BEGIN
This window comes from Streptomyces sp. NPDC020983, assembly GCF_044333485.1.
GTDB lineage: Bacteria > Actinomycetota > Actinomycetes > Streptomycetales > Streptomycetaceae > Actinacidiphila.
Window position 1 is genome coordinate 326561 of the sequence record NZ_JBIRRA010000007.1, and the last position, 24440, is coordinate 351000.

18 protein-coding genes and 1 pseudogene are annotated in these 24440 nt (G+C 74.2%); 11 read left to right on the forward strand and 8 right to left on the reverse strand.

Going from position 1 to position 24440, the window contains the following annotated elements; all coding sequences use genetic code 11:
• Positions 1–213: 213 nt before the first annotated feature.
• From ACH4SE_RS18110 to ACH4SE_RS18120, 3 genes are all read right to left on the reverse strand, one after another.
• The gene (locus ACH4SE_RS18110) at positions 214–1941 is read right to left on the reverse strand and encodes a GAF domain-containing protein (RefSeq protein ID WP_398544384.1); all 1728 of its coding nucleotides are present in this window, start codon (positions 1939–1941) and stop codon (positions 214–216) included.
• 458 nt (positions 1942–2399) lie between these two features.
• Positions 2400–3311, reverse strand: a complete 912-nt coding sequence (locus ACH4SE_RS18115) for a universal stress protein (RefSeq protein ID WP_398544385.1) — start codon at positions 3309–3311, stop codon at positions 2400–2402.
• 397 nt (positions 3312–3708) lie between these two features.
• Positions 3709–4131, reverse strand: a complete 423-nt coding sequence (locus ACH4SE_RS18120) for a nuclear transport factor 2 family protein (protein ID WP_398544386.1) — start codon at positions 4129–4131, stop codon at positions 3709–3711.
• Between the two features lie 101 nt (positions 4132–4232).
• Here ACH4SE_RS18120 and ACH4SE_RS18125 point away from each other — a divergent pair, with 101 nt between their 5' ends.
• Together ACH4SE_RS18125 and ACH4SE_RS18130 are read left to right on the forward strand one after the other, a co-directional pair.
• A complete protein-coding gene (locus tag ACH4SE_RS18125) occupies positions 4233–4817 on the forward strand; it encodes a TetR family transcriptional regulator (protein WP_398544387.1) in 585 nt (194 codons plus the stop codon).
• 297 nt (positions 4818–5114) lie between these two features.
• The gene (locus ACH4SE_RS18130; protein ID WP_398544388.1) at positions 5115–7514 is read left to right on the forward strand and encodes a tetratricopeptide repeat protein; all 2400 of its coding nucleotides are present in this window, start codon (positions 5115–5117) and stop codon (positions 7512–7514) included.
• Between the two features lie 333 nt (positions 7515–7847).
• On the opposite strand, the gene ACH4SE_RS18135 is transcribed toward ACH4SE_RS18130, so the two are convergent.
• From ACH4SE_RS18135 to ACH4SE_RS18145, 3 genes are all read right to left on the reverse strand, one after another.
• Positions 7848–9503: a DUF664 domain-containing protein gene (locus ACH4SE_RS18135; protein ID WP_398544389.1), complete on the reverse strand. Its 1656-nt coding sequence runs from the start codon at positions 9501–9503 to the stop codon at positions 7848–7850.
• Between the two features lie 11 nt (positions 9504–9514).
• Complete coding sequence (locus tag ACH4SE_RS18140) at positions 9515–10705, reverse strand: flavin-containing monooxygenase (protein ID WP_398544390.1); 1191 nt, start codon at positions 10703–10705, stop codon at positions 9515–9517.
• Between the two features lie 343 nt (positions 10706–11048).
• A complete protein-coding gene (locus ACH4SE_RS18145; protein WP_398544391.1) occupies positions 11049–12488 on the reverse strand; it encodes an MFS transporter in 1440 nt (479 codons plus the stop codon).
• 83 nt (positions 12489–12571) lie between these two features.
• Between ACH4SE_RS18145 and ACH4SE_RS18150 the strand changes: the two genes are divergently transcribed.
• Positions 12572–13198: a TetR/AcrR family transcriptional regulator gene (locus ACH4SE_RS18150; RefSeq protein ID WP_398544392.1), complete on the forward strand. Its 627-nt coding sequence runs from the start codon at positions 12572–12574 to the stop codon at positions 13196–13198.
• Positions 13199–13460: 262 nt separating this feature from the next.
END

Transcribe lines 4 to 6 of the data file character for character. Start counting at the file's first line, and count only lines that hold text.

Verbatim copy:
18 protein-coding genes and 1 pseudogene are annotated in these 24440 nt (G+C 74.2%); 11 read left to right on the forward strand and 8 right to left on the reverse strand.

Going from position 1 to position 24440, the window contains the following annotated elements; all coding sequences use genetic code 11:
• Positions 1–213: 213 nt before the first annotated feature.